Transforming a Mortgage Deadbeat is Harder than You Think

June 21, 2012 by  
Filed under Fools of Finance

I have “mortgage modification” fatigue. More specifically, I am tired of reading about government attempts to magically transform a mortgage non-payer into a responsible credit user.  The basis for my fatigue is that these attempts mostly fail. Recent data confirms this.

The TransUnion credit score people (I don’t like them either) reports that more than half of the folks who actually received mortgage modifications had fallen behind on their new and improved mortgage payments within 18 months.

TransUnion – being in the business of favoring consumer debt – laughably tried to spin this bad news in a positive way. It said that even these persistent mortgage deadbeats continued to pay on credit card and car debt they obtained after the modification. That shows – according to TransUnion – that these borrowers were able to handle new credit because of the mortgage modification.

Are you kidding me?

Why are these folks running up new debt anyway? Just because they can? Isn’t having to default on – then modify –  a mortgage sending an important signal about whether new debt for these people makes any sense at all?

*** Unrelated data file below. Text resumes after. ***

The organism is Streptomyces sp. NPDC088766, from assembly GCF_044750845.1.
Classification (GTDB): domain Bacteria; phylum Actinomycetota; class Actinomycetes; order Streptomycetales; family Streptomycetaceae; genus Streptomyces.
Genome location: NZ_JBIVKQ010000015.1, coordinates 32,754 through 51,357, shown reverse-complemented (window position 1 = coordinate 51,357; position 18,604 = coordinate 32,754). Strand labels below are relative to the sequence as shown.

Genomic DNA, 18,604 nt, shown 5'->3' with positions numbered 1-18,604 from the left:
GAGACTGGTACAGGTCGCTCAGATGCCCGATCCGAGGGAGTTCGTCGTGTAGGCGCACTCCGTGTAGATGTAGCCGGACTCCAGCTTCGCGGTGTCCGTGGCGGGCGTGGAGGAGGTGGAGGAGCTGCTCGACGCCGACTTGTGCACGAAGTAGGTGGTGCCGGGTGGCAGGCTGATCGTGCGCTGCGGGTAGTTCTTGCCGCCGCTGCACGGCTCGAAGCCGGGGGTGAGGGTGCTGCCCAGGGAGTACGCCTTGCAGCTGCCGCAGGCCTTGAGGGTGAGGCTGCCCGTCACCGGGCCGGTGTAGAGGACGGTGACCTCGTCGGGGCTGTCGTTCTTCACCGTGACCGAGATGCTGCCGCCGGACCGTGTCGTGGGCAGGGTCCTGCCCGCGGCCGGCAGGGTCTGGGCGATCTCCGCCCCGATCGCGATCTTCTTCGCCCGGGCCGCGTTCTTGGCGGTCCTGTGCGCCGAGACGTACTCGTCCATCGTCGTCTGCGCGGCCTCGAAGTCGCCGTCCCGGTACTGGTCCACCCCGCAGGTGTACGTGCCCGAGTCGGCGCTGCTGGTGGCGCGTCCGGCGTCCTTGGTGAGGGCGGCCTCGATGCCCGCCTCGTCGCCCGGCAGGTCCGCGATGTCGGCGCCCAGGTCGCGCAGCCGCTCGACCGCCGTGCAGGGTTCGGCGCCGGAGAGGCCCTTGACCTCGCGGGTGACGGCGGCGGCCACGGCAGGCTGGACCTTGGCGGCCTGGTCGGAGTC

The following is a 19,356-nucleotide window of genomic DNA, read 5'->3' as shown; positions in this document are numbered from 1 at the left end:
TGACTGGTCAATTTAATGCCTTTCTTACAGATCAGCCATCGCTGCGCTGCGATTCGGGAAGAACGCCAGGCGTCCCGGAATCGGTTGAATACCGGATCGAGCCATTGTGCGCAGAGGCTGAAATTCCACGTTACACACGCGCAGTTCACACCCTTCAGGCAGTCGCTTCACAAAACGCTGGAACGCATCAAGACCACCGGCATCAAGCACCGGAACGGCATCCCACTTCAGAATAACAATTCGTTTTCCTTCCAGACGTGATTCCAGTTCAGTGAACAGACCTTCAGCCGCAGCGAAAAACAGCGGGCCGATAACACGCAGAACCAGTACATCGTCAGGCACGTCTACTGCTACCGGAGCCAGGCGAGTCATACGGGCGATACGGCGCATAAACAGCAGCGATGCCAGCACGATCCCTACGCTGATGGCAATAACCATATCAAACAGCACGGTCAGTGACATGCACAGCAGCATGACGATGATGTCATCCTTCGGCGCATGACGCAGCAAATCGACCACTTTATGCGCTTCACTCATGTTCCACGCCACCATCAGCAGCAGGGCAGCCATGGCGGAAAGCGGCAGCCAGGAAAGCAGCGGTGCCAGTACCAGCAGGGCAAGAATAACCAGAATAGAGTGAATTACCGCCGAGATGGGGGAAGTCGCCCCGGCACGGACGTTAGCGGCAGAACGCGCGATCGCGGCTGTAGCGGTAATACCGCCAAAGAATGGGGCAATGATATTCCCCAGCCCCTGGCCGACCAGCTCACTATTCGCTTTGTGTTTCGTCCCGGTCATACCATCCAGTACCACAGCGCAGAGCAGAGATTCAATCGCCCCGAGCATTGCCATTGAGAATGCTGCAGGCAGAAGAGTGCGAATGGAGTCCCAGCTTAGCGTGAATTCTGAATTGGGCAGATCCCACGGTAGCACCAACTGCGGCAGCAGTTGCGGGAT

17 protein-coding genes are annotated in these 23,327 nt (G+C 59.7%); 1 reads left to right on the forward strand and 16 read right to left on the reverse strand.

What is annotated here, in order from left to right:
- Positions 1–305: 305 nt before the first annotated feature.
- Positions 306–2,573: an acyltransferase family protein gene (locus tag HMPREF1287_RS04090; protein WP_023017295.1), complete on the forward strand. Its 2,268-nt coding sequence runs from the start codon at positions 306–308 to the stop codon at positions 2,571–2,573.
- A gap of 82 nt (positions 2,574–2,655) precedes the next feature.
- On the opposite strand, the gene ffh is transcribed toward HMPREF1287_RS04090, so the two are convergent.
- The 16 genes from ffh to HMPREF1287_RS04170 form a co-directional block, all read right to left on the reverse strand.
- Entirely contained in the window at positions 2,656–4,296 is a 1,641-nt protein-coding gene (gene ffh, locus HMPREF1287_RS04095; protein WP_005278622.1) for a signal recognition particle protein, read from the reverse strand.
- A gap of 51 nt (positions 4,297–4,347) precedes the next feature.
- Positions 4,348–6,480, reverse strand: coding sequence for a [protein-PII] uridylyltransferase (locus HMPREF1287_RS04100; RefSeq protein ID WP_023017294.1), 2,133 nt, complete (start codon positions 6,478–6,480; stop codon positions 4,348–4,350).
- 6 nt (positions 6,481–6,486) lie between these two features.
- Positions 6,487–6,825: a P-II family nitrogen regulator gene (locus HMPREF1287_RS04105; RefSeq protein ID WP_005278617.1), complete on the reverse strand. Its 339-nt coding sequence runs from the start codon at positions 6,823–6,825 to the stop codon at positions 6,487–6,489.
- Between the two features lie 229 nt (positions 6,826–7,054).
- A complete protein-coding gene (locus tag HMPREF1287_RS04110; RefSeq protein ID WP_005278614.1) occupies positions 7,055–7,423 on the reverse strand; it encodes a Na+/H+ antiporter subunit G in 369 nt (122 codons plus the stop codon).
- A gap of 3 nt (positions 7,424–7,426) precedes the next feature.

Mortgage default is a financial felony. In comparison, credit card default is a misdemeanor. I am not encouraged by repeat felony offenders just because they commit fewer financial misdemeanors.

Here is a link to the article. 

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One Response to “Transforming a Mortgage Deadbeat is Harder than You Think”
  1. We are having a similar problem here in the UK with people defaulting on their mortgage payments. The problem is made worse because the lenders, mainly the banks, do not want to repossess the property due to a deflated property market. Instead they are happy for the borrower to take loan repayment breaks to await a rise in property prices. It seems the bigger the debt you have, the safer you are. Madness, I know.

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